This week has been a week of baling wire and duct tape trying to keep deals together. Patience! Oh, what a wonderful virtue.
Patience to deal with the shifting numbers that inch closer to Yes!, patience with personalities that run the gamut of kind and understanding to rude and arrogant, patience with real estate agents who are slow to respond, patience with lenders who change the rules at a drop of the hat, patience with attorneys who hire temps, patience with home sellers who think their homes are made of gold—why do we do this?
Because that is what we are paid to do, have patience and keep deals together.
For all the do-it-your-self home buyers and sellers doing it themselves for the first time—BEWARE! there are dangers ahead.
How can deals go south?
Financing problems, cold feet, inspection problems, newly disclosed information, buyer buys a Harley before closing, on and on and on, but we must have patience.
Take a deep breath and look at the situation—break it down—then look for a solution.
Sometimes the situation calls for a little counseling, sometimes a little re-negotiating, sometimes more information, sometimes compromise, sometimes pitching in a little commission money, sometimes it’s dead and it needs to be buried.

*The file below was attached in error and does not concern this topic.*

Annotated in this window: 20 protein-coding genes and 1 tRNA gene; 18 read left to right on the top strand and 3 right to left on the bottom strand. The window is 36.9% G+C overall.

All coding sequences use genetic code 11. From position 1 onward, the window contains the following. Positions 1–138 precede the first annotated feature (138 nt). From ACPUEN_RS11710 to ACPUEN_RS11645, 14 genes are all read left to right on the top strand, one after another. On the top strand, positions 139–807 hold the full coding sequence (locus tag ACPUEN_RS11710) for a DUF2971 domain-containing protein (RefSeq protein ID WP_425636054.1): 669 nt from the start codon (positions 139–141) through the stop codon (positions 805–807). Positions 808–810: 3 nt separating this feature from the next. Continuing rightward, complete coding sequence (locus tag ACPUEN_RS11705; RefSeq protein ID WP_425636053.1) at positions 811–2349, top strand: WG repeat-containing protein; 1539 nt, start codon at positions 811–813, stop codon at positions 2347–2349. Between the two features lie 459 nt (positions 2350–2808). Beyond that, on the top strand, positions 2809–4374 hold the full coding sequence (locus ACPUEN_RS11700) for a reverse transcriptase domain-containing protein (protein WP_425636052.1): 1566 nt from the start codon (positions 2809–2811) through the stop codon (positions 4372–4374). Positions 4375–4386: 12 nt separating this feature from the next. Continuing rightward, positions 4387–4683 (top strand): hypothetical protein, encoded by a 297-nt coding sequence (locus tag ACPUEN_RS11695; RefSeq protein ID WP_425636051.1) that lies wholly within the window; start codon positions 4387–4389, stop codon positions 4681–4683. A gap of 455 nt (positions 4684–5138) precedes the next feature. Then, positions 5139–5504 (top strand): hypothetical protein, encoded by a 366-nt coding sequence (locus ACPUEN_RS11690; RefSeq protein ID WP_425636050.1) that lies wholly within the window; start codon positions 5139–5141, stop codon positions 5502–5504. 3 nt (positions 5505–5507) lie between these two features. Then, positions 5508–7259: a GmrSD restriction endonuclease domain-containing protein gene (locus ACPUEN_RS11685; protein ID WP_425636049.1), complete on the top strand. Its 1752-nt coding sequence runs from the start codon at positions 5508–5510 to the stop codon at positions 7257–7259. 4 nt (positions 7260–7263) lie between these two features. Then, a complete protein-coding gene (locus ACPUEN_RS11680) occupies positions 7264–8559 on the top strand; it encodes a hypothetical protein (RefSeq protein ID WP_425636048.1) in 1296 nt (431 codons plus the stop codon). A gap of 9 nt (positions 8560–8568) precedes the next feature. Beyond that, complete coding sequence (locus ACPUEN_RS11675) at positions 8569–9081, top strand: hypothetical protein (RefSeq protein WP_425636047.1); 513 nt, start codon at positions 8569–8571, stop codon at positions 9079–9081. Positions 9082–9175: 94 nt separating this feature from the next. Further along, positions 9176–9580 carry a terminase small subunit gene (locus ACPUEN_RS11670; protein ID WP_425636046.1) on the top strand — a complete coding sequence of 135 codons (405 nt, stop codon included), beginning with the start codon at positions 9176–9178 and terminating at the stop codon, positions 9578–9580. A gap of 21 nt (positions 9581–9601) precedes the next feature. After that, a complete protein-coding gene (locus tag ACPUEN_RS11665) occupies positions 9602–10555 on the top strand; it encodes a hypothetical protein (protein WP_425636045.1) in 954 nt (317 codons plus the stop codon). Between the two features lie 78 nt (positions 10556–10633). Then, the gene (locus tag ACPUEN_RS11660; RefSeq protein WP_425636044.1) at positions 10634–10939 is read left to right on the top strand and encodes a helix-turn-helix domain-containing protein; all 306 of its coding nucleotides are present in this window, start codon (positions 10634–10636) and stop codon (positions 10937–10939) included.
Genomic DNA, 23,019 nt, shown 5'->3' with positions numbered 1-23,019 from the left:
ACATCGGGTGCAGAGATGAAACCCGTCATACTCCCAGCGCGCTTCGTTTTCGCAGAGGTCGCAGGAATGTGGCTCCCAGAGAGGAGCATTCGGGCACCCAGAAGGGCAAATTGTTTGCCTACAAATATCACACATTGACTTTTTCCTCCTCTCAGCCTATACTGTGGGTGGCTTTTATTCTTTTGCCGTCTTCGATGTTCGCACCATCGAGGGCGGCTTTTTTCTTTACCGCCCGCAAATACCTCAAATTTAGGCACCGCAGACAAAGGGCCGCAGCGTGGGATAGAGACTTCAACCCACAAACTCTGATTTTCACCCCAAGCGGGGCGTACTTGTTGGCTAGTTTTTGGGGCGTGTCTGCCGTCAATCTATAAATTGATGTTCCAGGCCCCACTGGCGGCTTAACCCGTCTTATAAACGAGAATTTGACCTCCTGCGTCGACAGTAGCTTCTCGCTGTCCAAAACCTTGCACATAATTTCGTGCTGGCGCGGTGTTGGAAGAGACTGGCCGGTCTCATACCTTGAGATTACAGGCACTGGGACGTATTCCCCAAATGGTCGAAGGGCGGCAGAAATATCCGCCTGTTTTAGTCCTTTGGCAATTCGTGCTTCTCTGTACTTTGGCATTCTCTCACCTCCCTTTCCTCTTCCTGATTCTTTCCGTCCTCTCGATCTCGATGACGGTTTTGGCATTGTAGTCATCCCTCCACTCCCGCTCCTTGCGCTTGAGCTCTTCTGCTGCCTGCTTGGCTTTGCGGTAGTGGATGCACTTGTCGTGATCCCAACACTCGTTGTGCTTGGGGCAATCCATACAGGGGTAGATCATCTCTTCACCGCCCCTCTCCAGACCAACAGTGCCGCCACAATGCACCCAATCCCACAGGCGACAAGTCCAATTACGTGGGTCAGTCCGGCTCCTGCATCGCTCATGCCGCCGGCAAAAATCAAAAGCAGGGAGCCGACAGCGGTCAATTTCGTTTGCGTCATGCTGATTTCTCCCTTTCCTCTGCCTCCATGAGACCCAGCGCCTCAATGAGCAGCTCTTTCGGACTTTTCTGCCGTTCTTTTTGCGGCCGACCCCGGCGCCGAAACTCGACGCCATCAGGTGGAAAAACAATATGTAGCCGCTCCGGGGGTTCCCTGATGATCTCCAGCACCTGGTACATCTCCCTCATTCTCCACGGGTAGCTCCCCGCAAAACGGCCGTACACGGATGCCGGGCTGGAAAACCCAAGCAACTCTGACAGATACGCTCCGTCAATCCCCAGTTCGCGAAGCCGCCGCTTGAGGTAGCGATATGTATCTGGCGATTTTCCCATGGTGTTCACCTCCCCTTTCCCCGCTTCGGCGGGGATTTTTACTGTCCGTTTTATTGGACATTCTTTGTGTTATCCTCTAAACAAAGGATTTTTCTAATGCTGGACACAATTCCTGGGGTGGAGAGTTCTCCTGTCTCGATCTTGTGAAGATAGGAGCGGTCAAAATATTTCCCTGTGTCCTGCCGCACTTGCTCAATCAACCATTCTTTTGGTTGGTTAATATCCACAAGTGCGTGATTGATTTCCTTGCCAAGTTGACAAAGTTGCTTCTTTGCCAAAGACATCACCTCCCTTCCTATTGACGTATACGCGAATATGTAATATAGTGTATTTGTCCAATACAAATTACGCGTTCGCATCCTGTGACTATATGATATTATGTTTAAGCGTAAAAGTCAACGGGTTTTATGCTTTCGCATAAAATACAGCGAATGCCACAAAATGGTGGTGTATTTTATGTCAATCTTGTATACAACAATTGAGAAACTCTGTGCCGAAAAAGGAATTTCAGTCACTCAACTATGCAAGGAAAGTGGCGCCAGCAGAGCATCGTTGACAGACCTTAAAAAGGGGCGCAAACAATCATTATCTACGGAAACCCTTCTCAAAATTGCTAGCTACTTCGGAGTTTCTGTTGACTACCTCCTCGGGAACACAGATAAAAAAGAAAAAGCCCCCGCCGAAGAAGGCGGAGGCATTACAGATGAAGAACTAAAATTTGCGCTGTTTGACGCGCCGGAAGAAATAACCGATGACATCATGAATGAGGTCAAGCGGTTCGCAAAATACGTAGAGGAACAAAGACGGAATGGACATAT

But most of the time a deal can be saved with the right combination of level-headedness, solution-oriented counseling AND enough experience to suggest resolutions. A new agent should get advice at the first sign of problems with a contract because the problem can likely be prevented from festering and becoming a REAL problem.
Problem prevention is a big part of keeping deals together—staying on top of the situation and not ignoring warning signs.
Many new real estate agents are afraid that if they address the signs it will blow up into something big, so they ignore the signs in hopes the signs will go away—this is flirting with disaster.
Learn to recognize the signs—if you suspect your client is getting cold feet, confront the situation when there is still time to answer concerns and come up with a resolution, something reassuring.
If the loan originator is acting weird, dig in until you have the answers, don’t wait until a few days before closing to get the call that the underwriter has “problems” with the loan.
Once you get the feel of the transaction process you’ll know when something is just not right—start looking for the problem and start working toward fixing it.
This is where Realtors add value—our specialized knowledge of the whole process and our ability to keep it all together.
Getting the contract is most times the easiest part—getting it to closing is where we earn our money.